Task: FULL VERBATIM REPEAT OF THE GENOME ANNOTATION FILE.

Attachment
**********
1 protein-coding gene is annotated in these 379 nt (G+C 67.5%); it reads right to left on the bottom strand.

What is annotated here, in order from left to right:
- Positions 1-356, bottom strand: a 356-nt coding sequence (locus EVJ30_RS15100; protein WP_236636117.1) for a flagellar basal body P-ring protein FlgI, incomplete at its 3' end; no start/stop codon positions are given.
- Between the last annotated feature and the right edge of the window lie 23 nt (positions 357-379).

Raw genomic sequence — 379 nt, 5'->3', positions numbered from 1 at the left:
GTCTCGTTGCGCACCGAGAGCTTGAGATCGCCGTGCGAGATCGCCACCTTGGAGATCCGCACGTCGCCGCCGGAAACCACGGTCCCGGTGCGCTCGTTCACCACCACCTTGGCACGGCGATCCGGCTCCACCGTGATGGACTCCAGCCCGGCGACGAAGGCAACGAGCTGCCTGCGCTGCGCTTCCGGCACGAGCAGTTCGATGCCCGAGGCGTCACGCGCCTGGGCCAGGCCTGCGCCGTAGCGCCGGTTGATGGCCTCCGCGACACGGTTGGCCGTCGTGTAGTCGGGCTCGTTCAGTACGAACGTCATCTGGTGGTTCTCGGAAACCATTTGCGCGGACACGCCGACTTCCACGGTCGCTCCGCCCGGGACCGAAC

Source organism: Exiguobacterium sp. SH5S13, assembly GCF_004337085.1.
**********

1 protein-coding gene is annotated in these 379 nt (G+C 67.5%); it reads right to left on the bottom strand.

What is annotated here, in order from left to right:
- Positions 1-356, bottom strand: a 356-nt coding sequence (locus EVJ30_RS15100; protein WP_236636117.1) for a flagellar basal body P-ring protein FlgI, incomplete at its 3' end; no start/stop codon positions are given.
- Between the last annotated feature and the right edge of the window lie 23 nt (positions 357-379).

Raw genomic sequence — 379 nt, 5'->3', positions numbered from 1 at the left:
GTCTCGTTGCGCACCGAGAGCTTGAGATCGCCGTGCGAGATCGCCACCTTGGAGATCCGCACGTCGCCGCCGGAAACCACGGTCCCGGTGCGCTCGTTCACCACCACCTTGGCACGGCGATCCGGCTCCACCGTGATGGACTCCAGCCCGGCGACGAAGGCAACGAGCTGCCTGCGCTGCGCTTCCGGCACGAGCAGTTCGATGCCCGAGGCGTCACGCGCCTGGGCCAGGCCTGCGCCGTAGCGCCGGTTGATGGCCTCCGCGACACGGTTGGCCGTCGTGTAGTCGGGCTCGTTCAGTACGAACGTCATCTGGTGGTTCTCGGAAACCATTTGCGCGGACACGCCGACTTCCACGGTCGCTCCGCCCGGGACCGAAC

Source organism: Exiguobacterium sp. SH5S13, assembly GCF_004337085.1.